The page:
Economy of Ebenthal

From MicroWiki, the micronational encyclopædia
Jump to navigation Jump to search
Economy of Ebenthal
Notas.png
A pile of Δ200 banknotes
CurrencyKupfermark
Fixed exchange rates𝒦ℳ1 = 0.1g CU (copper standard)
Fiscal yearCalendar year
Statistics
GDP 𝒦ℳ 410,000 (2022, nominal)
𝒦ℳ 560.000
GDP growth 100% (2022, nominal)
120% (2022, PPP)
GDP per capita 𝒦ℳ 2,029 (2022, nominal)
𝒦ℳ 2.772
GDP by sectorServices: 66%; Farming: 18%; Industry: 10%; Banking: 6%; (est. Feb 2022)
InflationSteady 1%
Labour forceSteady 82 (est. Aug 2021)
Average net salary 𝒦ℳ 1.368 (est. Mar 2022)
Main industriesConsumables • construction • Decoration goods • Telecommunication • Beverages • Wood
External
Exports𝒦ℳ 150.000 (2022, reintroduced on the national budget)
Export goodsApples, wheat, meat, sausages, furniture, curtains, stained glass, wood, liquor, candies, informatic pieces, tea
Main export partners Brazil 50%
 China 25%
 United States 20%
 European Union 5%
Import goodsMachinery and equipment, computational technology, textiles and footwear, chemicals, agricultural products, natural gas, minerals and fuels
Main import partners Brazil 89%
 Argentina 7%
 European Union 3.9%
 New Southern Rhine 0.1%
Public finances
Public debt0% of GDP (2020)
Budget deficit0% of GDP (2020)
Expenses𝒦ℳ 110.000 (2022)
Foreign reserves𝒦ℳ 150.000 (Royal Ebenthali Treasure only)
All values, unless otherwise stated, are in

The Economy of Ebenthal is a micronationally advanced emerging economy, largely based in the service sector, banking as well as private investments in the public sector. Other active areas are agriculture and the production and export of manufactured products. Taken together, the services and financial sector accounts for almost three quarters of the national GDP, while the private sector alone representes 98% of Ebenthal's total economy.

As of 2022 Ebenthal has two official currencies, the Kupfermark, which is the main domestic currency and legal tender, backed by a 4.1 kg copper reserve through the copper standard, used in day-to-day micronational business, and the Conferential Doubloon, backed by the Conference of Santiago's common pyrite reserve,[1] pegged to the Kupfermark through a dual currency bond and used in intermicronational transactions, particularly among the member states of the Conference of Santiago. According to the Conference of Santiago Financial Authority, the Ebenthali GDP of 2022 is that of 𝒦ℳ 410.000, with a GDP per capita of 𝒦ℳ 2.029 per citizen.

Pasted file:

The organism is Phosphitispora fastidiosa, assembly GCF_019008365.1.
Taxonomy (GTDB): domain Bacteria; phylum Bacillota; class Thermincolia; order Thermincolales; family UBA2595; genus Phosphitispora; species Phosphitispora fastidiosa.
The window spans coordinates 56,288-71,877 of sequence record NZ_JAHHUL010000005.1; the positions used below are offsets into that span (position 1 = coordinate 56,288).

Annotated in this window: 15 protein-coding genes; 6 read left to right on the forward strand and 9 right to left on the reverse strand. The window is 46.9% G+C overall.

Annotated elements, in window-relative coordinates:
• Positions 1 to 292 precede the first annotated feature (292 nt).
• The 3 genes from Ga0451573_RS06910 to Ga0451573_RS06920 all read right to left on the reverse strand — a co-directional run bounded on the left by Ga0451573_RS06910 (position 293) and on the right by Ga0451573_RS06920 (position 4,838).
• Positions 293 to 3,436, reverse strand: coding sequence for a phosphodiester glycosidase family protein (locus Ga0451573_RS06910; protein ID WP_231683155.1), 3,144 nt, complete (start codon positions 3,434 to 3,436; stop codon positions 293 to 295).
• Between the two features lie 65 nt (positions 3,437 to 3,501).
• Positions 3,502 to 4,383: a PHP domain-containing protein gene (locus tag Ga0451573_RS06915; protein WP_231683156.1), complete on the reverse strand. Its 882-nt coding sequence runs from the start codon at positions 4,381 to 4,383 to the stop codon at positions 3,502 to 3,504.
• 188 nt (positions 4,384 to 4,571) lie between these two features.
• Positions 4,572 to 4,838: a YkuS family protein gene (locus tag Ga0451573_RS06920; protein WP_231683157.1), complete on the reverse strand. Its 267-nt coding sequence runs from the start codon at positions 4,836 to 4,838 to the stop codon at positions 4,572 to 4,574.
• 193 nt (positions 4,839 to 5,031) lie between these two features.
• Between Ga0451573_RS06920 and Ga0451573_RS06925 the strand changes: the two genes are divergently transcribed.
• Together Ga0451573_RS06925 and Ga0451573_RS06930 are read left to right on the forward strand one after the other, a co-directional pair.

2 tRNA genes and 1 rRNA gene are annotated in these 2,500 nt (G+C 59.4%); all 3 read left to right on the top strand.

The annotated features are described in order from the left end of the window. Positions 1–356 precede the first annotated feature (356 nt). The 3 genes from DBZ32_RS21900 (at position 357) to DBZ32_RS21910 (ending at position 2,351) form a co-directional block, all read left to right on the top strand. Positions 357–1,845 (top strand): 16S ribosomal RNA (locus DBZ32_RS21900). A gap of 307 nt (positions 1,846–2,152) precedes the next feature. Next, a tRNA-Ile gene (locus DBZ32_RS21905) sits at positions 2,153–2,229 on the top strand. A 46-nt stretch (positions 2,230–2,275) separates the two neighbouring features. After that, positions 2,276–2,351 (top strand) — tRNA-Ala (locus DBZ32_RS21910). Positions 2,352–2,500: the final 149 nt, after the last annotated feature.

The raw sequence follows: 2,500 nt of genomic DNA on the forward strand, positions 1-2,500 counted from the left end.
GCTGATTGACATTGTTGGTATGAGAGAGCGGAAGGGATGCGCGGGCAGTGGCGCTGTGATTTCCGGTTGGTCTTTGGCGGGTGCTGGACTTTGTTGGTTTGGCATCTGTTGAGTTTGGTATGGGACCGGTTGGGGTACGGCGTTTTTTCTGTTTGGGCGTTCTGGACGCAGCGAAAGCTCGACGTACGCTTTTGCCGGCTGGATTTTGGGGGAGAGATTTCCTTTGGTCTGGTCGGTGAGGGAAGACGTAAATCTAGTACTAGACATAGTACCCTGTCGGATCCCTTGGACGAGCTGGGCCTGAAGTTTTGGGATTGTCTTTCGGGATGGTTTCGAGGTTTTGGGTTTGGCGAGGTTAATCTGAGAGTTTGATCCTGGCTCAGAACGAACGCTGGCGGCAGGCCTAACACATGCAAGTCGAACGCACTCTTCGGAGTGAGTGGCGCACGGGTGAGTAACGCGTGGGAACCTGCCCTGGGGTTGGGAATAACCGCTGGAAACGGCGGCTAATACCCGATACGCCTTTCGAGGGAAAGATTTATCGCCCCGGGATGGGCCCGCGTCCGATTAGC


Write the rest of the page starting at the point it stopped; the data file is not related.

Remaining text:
Due to its status as a self-proclaimed microstate without wider international recognition, Ebenthal is unable to enforce tax collection, so the maintenance of the state depends entirely on private investments in the public sector, mainly in administrative bureaucracy. The State only considers economic activities carried out by citizens of Ebenthal inside or outside its borders with financial return to the micronational State as part of the national economic activity. As such, the State considers only companies based in Ebenthali territory as part of the national production activity.

The Ebenthali economic system works with a very low rate of bureaucracy. Ebenthal's economic and cultural norms are based on a principle of balance between the individual, the source of income and the State and in understanding the economic limitation of a micronation (compared to a sizeable internationally recognized sovereign country). There are no formal trade unions in Ebenthal, but workers' rights are constitutionally safeguarded, as well as the principle of workers' self-management.

Ebenthal's economic policy is set by the Ministry of Commerce and Public Works under the designs of the cabinet in power, and is implemented by laws and institutions such as the Bank of Ebenthal and the Ebenthali Royal Treasure. Subsequently, the Ministry of Commerce works in close partnership with the Conference of Santiago Financial Authority, participating in the common market of the Conference of Santiago. Ebenthal was also a member state of the Micronational Economic Group until its dissolution.

History

Components

Service sector

The services sector is the main component indirectly responsible for Ebenthal's GDP, accounting for 66% of the total. Since before the independence of Ebenthal, services have been the mainstay of the economy in the region that today makes up the national territory. Especially after 2019, with the expansion of the territory and consequently of the inhabitant population of Ebenthal,[2] services took the place of agriculture as the main source of income for the Ebenthali population.

Most of the population working in the service area works outside the country, for foreign companies, the vast majority of which are private and Brazilian, but also there is a sizeable group autonomous micro-entrepreneurs in the commercial sector. Roughly 17% of those enrolled in the services sector works within Ebenthal, even though still providing services for foreign private companies.

Farming sector